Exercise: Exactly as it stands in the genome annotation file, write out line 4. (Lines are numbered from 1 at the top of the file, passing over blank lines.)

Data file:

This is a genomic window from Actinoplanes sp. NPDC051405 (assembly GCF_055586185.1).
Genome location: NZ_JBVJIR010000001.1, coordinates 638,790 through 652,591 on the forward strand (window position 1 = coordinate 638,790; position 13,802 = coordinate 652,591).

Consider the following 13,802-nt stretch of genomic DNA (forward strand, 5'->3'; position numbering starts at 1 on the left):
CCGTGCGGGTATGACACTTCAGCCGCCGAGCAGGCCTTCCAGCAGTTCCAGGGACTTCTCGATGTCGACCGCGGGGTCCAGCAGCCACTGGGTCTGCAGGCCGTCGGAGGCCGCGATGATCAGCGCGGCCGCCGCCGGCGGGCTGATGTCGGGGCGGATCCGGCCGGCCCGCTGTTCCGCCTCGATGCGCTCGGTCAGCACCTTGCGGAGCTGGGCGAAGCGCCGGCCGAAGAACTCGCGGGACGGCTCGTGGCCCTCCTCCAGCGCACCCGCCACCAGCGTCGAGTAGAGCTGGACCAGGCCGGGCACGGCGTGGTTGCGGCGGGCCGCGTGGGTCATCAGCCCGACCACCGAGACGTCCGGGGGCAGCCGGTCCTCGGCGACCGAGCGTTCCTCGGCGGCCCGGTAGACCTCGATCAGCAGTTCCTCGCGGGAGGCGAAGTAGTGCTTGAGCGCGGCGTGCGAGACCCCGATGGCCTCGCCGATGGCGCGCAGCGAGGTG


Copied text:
CCGTGCGGGTATGACACTTCAGCCGCCGAGCAGGCCTTCCAGCAGTTCCAGGGACTTCTCGATGTCGACCGCGGGGTCCAGCAGCCACTGGGTCTGCAGGCCGTCGGAGGCCGCGATGATCAGCGCGGCCGCCGCCGGCGGGCTGATGTCGGGGCGGATCCGGCCGGCCCGCTGTTCCGCCTCGATGCGCTCGGTCAGCACCTTGCGGAGCTGGGCGAAGCGCCGGCCGAAGAACTCGCGGGACGGCTCGTGGCCCTCCTCCAGCGCACCCGCCACCAGCGTCGAGTAGAGCTGGACCAGGCCGGGCACGGCGTGGTTGCGGCGGGCCGCGTGGGTCATCAGCCCGACCACCGAGACGTCCGGGGGCAGCCGGTCCTCGGCGACCGAGCGTTCCTCGGCGGCCCGGTAGACCTCGATCAGCAGTTCCTCGCGGGAGGCGAAGTAGTGCTTGAGCGCGGCGTGCGAGACCCCGATGGCCTCGCCGATGGCGCGCAGCGAGGTG